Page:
These Brooklyn Nets May Have Played Their Way Into a 2020-21 Roster Spot
Ever since the stars aligned on the evening of June 30, 2019, the Brooklyn Nets organization and its fans were clamoring for the next iteration of Nets basketball. They were not necessarily looking at the 2019-20 season, but rather, the 2020-21 season -- when NBA superstar Kevin Durant will make his debut for the black and white. After a bizarre year characterized by injuries, tragedy, and a global pandemic, the Nets season concluded with a first-round playoff exit, and many were satisfied with how the team performed given their situation.
Now, all eyes are on the 2020-21 season. We know who the focal points of next year’s team will be. It’s safe to assume that Durant, Kyrie Irving, and DeAndre Jordan will all be on the roster come opening night. Players such as Caris LeVert, Spencer Dinwiddie, Jarrett Allen, and Joe Harris are also expected to be major contributors on the roster next season, but first must survive the offseason without being traded.
The vast majority of the Nets who played down in Orlando during the restart were auditioning for a back-end roster spot on next season’s roster, when the Nets will become instant title contenders. Here are some players that have improved their staying power through impressive bubble-bound play.
No Net has been a bigger surprise during the restart than Timothé Luwawu-Cabarrot. While the French forward initially struggled during the scrimmages, he quickly found his rhythm and shot the ball efficiently. TLC signed with the Nets on October 23, 2019 on a two-way contract and after impressing in limited minutes, he was later converted to a standard multi-year deal. Unlike the other two names that will be mentioned below, Luwawu-Cabarrot is already under contract next year and at a very team friendly value of $1.8 million.
His impressive play will lead Nets management to ponder whether they should keep him around in an already deep rotation next season or sell his stock while the value is high. Luwawu-Cabarrot flourished despite being given the difficult task of playing out of position in a stretch four role. In his short time with Brooklyn, he has proven to be yet another Sean Marks’ success story.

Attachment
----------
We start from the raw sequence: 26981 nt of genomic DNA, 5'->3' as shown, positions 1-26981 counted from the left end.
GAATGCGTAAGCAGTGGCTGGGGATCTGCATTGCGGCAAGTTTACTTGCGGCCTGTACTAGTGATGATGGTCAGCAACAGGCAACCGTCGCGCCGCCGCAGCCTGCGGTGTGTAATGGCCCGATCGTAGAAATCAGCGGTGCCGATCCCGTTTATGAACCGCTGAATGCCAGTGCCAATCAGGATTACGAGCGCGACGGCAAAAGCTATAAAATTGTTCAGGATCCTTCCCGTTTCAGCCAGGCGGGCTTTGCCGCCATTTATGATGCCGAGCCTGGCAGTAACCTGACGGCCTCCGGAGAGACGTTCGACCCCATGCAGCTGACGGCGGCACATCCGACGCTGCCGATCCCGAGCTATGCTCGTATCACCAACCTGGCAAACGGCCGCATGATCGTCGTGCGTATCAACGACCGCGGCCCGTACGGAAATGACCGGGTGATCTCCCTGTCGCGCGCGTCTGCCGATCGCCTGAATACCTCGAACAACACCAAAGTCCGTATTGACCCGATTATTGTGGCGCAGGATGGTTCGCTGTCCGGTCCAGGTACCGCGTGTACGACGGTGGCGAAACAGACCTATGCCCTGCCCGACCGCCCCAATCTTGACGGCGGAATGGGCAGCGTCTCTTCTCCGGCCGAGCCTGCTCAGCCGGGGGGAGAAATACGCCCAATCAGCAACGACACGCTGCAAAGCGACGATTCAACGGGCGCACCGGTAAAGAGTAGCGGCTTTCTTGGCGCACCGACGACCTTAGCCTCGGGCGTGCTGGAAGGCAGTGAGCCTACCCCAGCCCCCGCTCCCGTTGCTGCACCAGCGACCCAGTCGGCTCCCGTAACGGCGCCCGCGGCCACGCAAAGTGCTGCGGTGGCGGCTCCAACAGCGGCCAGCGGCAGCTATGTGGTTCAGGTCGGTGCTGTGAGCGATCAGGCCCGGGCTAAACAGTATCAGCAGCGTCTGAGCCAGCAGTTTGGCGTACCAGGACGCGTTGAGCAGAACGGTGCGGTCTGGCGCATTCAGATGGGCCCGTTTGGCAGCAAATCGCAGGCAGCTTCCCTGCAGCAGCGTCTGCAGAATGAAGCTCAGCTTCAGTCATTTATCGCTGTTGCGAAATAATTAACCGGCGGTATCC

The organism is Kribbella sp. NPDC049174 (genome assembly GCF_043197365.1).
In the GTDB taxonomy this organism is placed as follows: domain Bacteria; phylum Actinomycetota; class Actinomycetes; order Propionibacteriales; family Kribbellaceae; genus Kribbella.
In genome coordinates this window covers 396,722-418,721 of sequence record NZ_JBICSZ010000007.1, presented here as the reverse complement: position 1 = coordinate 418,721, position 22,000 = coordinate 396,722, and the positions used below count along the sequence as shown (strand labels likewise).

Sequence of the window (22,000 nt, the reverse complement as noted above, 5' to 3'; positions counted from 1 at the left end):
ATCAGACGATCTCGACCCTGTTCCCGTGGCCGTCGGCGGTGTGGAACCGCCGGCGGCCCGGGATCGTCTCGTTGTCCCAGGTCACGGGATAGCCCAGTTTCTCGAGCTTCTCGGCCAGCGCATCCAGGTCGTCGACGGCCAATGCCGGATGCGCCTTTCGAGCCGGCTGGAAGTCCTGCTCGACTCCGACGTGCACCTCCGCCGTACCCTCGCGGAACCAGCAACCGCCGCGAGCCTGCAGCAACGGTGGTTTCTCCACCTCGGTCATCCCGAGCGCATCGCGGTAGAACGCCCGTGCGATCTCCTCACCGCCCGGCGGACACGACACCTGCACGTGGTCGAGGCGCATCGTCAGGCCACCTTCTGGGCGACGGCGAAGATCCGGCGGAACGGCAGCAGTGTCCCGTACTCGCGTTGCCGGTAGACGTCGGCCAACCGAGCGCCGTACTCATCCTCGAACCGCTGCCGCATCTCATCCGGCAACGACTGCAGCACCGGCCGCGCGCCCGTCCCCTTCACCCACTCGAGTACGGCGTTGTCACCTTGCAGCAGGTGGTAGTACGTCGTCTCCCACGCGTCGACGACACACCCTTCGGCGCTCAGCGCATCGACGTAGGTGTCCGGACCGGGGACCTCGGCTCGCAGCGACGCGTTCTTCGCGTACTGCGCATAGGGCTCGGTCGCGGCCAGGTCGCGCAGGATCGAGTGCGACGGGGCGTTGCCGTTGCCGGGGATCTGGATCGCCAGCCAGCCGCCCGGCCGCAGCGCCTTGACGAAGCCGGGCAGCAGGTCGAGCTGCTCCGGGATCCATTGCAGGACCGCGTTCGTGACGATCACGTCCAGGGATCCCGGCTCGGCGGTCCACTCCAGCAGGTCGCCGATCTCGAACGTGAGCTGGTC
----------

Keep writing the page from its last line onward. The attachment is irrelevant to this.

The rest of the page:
Tyler Johnson was signed by the Nets on June 23rd after the team cut fan-favorite Theo Pinson in late June. Having struggled in Phoenix, Johnson was seeking redemption with the team that threw him his hefty 4-year $50 million contract offer in free agency of 2016. Johnson provided a much-needed scoring punch for the Nets offense whether he was starting or coming off the bench.
In the eight seeding games, he averaged 12 points per game while shooting 40.5 percent from the field and 38.9 percent from three. In the Nets brief four game playoff stint, he raised his scoring average to 13.8 points per game while shooting 45.7 percent from the field and 39.3 percent from three, both of which are incredibly efficient rates for a guard. Johnson made the most of his opportunity and should receive serious consideration to be on next year’s roster.
This choice might confuse some at first, and for others, it seems like a no-brainer. Let’s dive deeper into why Crawford is a perfect fit for next season’s roster. While he only made one appearance for the Nets and played only five minutes in a win over the Milwaukee Bucks, he looked sharp and energized in his limited play. Crawford finished with five points and three assists before exiting the game with a hamstring injury. As he said himself in an interview regarding his age: “I didn’t turn 40, I turned 20 twice.”
Young players on this Nets team, such as Caris LeVert, have spoken about how Crawford also played the role of a coach during games, providing his leadership and insight to a rather young and inexperienced squad. Crawford is the oldest active player in the NBA and has played with and against many great players in his time. He is one of the most respected players in the league and his veteran leadership and close bond with Durant and Irving make him the perfect fit for a spot on a championship caliber team next season.
All statistics courtesy of Basketball Reference